Texas Intermediate Appellate Courts

Dallas Court of Appeals Affirms Jury Finding that Goodyear Was Grossly Negligent in Exposing Deceased Tire Builder to Asbestos

September 13, 2017 in Case Summaries

Working closely with trial lawyer Chris Panatier, Jeff Levinger convinced the Dallas Court of Appeals to affirm a jury’s finding that the gross negligence of Goodyear at its tire manufacturing facility in Tyler caused its employee Carl Rogers to be exposed to significant amounts of asbestos, which resulted in his death from mesothelioma. Based on extensive expert testimony and historical data concerning the dangers of asbestos, the court of appeals upheld the jury’s finding that Goodyear’s conduct—especially its failure to monitor its employees’ exposure to asbestos for over ten years—involved an extreme degree of risk, and that Goodyear had subjective awareness of that risk but proceeded with conscious indifference to the safety of its employees. The court also rejected Goodyear’s argument that Rogers had not established causation by adequately ruling out the radiation that was used to successfully treat a previous bout with lung cancer. Finally, over a dissent by Justice Ada Brown, the majority suggested a remittitur of the damages awarded under the exemplary-damages cap statute based on its determination that the evidence did not support the entirety of the award for past and future economic damages. The Texas Supreme Court denied Goodyear’s petition for review after full briefing on the merits. Goodyear Tire & Rubber Co. v. Rogers, 538 S.W.3d 637 (Tex. App.—Dallas 2017, pet. denied).

Courts: Supreme Court of Texas, Texas Intermediate Appellate Courts
Subject Matter: Products Liability & Personal Injury, Labor & Employment

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Dallas Court of Appeals Reverses Trial Court’s Assertion of Personal Jurisdiction Over Mexican Reinsurance Broker

Dallas Court of Appeals Reverses Trial Court’s Assertion of Personal Jurisdiction Over Mexican Reinsurance Broker.

August 22, 2017 in Case Summaries

Levinger PC teamed with trial lawyer Thomas Cook of Zelle LLP to persuade the Dallas Court of Appeals to reverse the trial court’s assertion of personal jurisdiction over Cooper Gay Mexico, a reinsurance broker based in Mexico City. Elamex, S.A. de C.V., a Mexican food manufacturer with plants in Juarez and El Paso, had sought to hold Cooper Gay Mexico liable for more than $25 million as a result of an excess insurer’s refusal to pay Elamex for fire damages to its Juarez plant. After an extensive analysis of Cooper Gay Mexico’s efforts in seeking to obtain the excess insurance and in placing the reinsurance for the excess policy, the court of appeals concluded that Cooper Gay Mexico neither had any contacts with Texas nor sought any benefit by trying to avail itself of jurisdiction in Texas. Rather, the evidence showed that all of Cooper Gay Mexico’s relevant contacts were either with its affiliate in Florida or the excess insurer in Mexico. Cooper Gay Martinez del Rio y Asociados Intermediaros de Reaseguro S.A. de C.V. v. Elamex, S.A. de C.V., No. 05‑16‑01436‑CV, 2017 WL 359960 (Tex. App. ‑‑ Dallas Aug. 22, 2017, no pet.).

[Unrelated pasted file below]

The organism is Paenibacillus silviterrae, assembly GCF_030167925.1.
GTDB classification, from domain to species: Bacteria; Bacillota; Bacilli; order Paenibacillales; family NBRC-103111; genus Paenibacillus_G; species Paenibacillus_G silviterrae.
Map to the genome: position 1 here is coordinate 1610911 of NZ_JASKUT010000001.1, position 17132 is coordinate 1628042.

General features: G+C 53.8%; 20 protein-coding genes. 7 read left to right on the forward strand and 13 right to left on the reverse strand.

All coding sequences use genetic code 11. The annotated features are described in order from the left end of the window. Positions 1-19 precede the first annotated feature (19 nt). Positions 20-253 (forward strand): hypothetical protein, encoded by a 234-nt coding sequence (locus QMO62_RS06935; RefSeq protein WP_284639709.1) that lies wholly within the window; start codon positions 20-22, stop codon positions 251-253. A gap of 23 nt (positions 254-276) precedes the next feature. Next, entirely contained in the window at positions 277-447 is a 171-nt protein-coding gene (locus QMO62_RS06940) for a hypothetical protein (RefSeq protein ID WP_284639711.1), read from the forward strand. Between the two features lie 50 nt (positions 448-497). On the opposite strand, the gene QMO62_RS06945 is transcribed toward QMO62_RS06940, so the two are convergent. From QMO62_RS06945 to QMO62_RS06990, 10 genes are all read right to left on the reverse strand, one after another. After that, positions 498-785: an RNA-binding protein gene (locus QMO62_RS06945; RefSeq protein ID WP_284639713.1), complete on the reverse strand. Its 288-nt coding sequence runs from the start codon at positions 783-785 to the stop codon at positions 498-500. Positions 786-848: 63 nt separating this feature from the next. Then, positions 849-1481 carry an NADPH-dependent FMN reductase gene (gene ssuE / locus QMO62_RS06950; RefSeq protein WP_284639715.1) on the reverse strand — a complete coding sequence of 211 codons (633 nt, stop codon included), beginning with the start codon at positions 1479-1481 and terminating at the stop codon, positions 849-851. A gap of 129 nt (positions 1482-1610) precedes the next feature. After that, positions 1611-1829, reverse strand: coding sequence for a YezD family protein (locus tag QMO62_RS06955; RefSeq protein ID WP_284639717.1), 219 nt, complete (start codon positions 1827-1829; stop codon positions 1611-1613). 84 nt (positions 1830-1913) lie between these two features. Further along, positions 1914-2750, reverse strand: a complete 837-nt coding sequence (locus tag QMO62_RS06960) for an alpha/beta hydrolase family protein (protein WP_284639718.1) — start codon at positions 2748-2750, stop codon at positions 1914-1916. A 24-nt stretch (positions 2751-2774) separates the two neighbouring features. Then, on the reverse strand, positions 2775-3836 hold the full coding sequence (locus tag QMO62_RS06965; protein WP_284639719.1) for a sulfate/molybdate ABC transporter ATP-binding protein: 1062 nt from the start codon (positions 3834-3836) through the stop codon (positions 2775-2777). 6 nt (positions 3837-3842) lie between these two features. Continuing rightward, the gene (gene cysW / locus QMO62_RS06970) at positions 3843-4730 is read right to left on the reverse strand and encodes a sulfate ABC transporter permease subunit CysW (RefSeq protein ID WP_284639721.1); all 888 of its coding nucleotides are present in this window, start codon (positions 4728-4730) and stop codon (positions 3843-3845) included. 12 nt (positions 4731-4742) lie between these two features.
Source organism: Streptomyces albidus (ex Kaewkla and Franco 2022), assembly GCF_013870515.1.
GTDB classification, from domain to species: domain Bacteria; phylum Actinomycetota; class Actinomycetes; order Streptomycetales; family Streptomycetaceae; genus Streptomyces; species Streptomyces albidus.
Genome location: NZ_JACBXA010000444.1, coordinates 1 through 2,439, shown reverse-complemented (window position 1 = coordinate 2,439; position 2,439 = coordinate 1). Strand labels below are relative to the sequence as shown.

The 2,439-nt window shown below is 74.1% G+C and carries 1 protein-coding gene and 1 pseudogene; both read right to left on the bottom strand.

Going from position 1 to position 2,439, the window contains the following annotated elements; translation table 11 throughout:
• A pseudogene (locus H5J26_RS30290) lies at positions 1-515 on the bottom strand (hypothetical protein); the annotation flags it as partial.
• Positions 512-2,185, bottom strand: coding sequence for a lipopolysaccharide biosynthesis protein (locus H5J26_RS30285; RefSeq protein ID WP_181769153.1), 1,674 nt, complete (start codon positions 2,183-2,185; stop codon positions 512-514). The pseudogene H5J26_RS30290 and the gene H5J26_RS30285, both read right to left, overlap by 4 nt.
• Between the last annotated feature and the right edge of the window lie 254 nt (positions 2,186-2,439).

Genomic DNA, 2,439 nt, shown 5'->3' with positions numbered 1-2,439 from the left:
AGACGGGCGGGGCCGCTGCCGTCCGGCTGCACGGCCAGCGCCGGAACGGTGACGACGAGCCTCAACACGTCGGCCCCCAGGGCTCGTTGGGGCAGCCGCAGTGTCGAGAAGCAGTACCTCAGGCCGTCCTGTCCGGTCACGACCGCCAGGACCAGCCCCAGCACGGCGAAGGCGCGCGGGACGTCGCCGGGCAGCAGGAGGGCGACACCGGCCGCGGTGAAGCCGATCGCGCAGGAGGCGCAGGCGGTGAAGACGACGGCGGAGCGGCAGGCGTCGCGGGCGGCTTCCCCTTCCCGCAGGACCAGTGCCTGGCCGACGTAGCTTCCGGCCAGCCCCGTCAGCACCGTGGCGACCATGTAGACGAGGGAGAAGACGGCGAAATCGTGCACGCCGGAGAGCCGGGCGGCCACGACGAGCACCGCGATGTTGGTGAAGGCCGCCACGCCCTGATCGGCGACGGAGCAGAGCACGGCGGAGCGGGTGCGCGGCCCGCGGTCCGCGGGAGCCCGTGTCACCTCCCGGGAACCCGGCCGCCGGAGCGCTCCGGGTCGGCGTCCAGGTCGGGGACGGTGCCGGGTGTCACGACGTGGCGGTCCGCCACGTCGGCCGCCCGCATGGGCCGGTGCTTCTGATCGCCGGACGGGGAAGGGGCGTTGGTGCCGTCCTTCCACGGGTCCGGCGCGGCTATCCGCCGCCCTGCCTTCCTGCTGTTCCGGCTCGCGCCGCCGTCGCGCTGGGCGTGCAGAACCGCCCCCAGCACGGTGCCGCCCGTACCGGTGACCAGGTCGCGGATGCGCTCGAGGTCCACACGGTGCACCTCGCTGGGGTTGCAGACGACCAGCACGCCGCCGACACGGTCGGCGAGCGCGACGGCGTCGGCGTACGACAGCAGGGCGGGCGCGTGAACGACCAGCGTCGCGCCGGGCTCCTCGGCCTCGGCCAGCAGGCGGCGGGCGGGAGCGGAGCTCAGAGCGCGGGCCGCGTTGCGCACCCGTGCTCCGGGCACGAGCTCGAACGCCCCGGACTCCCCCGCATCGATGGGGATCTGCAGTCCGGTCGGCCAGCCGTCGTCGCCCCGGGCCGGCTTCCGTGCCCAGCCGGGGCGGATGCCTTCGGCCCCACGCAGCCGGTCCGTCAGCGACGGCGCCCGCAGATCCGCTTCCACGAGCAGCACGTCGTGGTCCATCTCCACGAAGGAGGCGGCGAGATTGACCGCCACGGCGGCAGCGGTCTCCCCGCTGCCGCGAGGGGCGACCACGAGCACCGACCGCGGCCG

Courts: Texas Intermediate Appellate Courts

Subject Matter: Business Litigation, Procedural and Evidentiary Issues

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Dallas Court of Appeals Again Stops Forced Sale of Valuable Partnership Property

Dallas Court of Appeals Again Stops Forced Sale of Valuable Partnership Property

April 6, 2017 in Case Summaries